Reciprocal Inhibitory Connections and Network Synchrony in the Mammalian Thalamus

M. M. Huntsman
1999 Science  
Neuronal rhythmic activities within thalamocortical circuits range from partially synchronous oscillations during normal sleep to hypersynchrony associated with absence epilepsy. It has been proposed that recurrent inhibition within the thalamic reticular nucleus serves to reduce synchrony and thus prevents seizures. Inhibition and synchrony in slices from mice devoid of the ␥-aminobutyric acid type-A (GABA A ) receptor ␤ 3 subunit were examined, because in rodent thalamus, ␤ 3 is largely
more » ... 3 is largely restricted to reticular nucleus. In ␤ 3 knockout mice, GABA A -mediated inhibition was nearly abolished in reticular nucleus, but was unaffected in relay cells. In addition, oscillatory synchrony was dramatically intensified. Thus, recurrent inhibitory connections within reticular nucleus act as "desynchronizers." Inhibitory circuits arising in the reticular thalamic nucleus (RTN) play important roles in various oscillatory activities related to sleep and some epilepsies (1-5). The major projections of inhibitory neurons in RTN are onto relay neurons in dorsal thalamus, but recurrent collaterals also provide intranuclear inhibition (6). It has been hypothesized that the latter connections regulate RTN inhibitory output during thalamic oscillations and prevent the hypersynchrony of generalized absence epilepsy (7-9). Inhibitory postsynaptic currents (IPSCs) in RTN neurons are mediated by the major inhibitory neurotransmitter, ␥-aminobutyric acid, through GABA type A receptors. IPSCs in RTN differ from those in relay neurons (10), presumably due to differences in GABA A receptor subunit composition (11), which ultimately affect ligand affinity, channel gating, and modulation (12). In rodent thalamus, ␤ 3 is one of a limited number of GABA A subunit mRNAs expressed in RTN and is absent from relay nuclei (11). Despite a lack of widespread gene expression in the adult rodent brain, ␤ 3 knockout mice (␤ 3 Ϫ/Ϫ ) exhibit many neurological impairments and are considered a model of Angelman's syndrome in humans (13). We examined inhibitory function in thalamic slices of ␤ 3 knockout mice to test whether elimination of this subunit would suppress intra-RTN inhibition and thus promote intrathalamic synchrony (14) . Voltage clamp recordings (15) were performed in the presence of GABA B and ionotropic glutamatergic blockers to specifically isolate GABA A receptor-mediated IPSCs (10, 16). Spontaneous IPSCs (sIPSCs) in RTN neurons from controls were long lasting, with an average weighted decay time constant ( D,W ) of 74.7 Ϯ 5.9 ms (n ϭ 19; Fig. 1, C and D) . Infrequent sIPSCs were observed in RTN neurons of ␤ 3 knockout mice and were much smaller and more brief than in wild-type (␤ 3 ϩ/ϩ ) littermates. sIPSC decay was almost three times faster ( D,W ϭ 27.4 Ϯ 2.4 ms, n ϭ 26, P Ͻ 0.0001) in knockouts, whereas sIPSC amplitude and frequency in RTN were reduced by more than 50% (P Ͻ 0.0001; Fig. 1, A through D) . Overall inhibitory efficacy was estimated by integrating total sIPSC charge per 1-s interval. In controls, the total charge was 3840 Ϯ 1130 pC/s (n ϭ 19), compared to a much reduced value of 130 Ϯ 20 pC/s (n ϭ 26, P Ͻ 0.0005) in ␤ 3 knockouts. By contrast, excitatory connections were intact in RTN neurons of knockout mice. Spontaneous excitatory postsynaptic currents (sEPSCs) were comparable in amplitude (11 versus 14 pA in ␤ 3 ϩ/ϩ and ␤ 3 Ϫ/Ϫ , respectively), half-width (1.1 versus 1.2 ms), and frequency (2.1 versus 3.0 Hz, n ϭ 7 each). Inhibition in thalamic relay neurons of the ventrobasal (VB) complex was unchanged in ␤ 3 knockout mice-sIPSC amplitudes, decay kinetics, and frequency were comparable in wild-type control and knockout mice (Fig. 1 , E through H). As in rat (10), sIPSC decay was faster in VB neurons (Fig. 1G ) than in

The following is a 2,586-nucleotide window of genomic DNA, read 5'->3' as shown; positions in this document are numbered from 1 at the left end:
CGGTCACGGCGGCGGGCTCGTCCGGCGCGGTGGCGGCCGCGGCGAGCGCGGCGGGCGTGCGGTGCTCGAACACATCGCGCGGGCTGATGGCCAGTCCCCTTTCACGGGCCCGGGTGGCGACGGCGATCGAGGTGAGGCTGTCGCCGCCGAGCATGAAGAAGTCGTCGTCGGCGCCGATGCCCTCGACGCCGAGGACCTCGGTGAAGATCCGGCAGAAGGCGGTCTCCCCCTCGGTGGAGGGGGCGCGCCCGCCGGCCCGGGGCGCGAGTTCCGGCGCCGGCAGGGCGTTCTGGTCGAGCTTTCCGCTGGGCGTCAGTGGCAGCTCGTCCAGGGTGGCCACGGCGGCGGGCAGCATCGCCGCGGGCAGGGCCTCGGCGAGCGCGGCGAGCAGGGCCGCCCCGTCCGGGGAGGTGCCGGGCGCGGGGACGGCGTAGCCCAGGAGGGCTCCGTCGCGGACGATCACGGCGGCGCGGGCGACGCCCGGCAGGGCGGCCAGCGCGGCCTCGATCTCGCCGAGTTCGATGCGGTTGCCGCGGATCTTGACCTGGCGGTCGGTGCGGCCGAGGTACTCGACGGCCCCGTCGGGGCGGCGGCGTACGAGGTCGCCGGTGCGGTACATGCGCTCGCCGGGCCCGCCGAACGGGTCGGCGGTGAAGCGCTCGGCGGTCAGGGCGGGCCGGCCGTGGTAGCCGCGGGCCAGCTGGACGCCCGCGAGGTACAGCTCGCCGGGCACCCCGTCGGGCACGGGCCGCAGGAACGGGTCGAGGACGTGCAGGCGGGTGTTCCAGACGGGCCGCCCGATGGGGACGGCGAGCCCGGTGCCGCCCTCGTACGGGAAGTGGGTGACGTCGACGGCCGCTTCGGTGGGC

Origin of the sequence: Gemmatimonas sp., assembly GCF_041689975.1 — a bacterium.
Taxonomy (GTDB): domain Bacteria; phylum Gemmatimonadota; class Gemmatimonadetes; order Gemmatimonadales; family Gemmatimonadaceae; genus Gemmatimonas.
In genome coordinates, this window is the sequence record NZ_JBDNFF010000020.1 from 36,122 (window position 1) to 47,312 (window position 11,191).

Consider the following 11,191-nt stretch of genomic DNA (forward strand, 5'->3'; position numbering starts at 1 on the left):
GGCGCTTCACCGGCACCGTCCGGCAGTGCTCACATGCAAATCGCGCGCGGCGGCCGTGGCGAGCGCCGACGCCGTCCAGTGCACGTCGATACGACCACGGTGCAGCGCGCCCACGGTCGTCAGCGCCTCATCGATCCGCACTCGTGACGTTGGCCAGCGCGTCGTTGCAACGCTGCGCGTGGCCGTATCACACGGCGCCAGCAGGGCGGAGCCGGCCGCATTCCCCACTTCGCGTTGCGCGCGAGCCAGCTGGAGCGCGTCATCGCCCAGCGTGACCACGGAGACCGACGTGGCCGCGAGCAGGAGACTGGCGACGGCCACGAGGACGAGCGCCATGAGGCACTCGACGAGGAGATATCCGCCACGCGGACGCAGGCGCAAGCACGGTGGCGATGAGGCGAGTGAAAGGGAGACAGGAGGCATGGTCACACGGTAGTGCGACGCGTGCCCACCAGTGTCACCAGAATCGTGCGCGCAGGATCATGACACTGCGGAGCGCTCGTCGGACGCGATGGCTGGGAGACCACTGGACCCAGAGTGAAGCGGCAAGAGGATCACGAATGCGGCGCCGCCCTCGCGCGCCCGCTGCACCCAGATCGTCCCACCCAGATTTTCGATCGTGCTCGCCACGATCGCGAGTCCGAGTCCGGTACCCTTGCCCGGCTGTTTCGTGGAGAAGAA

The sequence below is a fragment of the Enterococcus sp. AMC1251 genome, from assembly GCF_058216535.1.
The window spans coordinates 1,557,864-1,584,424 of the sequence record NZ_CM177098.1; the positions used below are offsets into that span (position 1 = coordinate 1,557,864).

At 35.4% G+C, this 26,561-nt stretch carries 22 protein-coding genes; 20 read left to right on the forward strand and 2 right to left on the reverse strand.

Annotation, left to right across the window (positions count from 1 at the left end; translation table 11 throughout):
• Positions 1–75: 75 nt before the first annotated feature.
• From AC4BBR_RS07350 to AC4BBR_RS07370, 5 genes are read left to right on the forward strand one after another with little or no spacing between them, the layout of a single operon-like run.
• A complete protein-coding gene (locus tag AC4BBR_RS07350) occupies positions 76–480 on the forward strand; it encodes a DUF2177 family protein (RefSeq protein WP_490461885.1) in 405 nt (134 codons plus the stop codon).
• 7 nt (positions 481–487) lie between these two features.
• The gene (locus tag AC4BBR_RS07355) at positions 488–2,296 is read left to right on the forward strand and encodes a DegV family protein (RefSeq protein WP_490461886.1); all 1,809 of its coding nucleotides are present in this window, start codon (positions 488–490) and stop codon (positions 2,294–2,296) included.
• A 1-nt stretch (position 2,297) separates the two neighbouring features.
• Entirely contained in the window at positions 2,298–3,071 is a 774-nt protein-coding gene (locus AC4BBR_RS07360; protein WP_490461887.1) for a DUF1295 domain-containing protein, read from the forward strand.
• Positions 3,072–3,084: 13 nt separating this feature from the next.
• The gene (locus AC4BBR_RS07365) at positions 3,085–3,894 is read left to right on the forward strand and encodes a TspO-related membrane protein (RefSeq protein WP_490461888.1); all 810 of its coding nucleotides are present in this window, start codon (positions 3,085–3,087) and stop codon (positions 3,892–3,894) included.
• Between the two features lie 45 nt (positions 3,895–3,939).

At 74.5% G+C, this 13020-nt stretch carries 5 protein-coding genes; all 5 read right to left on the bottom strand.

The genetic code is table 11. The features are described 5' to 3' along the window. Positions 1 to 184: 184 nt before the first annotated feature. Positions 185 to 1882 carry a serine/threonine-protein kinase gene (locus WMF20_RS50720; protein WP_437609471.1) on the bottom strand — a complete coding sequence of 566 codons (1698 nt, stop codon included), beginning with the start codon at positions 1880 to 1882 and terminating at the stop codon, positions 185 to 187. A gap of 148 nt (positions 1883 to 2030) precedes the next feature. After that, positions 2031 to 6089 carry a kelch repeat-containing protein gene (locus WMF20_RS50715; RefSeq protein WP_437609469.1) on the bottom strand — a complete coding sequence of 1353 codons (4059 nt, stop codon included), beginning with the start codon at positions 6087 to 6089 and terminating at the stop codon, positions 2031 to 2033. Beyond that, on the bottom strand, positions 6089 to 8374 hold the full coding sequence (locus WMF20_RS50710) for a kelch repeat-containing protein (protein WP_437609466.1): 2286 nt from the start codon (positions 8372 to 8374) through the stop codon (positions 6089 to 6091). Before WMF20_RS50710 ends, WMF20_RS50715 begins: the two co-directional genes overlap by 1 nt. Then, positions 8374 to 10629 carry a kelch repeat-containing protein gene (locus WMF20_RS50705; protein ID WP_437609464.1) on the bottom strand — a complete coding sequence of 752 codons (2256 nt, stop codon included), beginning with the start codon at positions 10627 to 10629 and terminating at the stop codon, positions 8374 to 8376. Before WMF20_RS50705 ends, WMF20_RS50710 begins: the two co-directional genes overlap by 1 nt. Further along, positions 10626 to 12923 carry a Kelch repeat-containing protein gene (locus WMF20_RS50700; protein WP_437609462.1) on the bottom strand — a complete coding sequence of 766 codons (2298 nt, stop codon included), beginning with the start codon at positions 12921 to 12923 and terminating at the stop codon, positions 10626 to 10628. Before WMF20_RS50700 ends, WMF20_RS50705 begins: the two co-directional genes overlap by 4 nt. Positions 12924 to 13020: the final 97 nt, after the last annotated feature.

doi:10.1126/science.283.5401.541 pmid:9915702 fatcat:43spiungr5fjbbriz47pggsjm4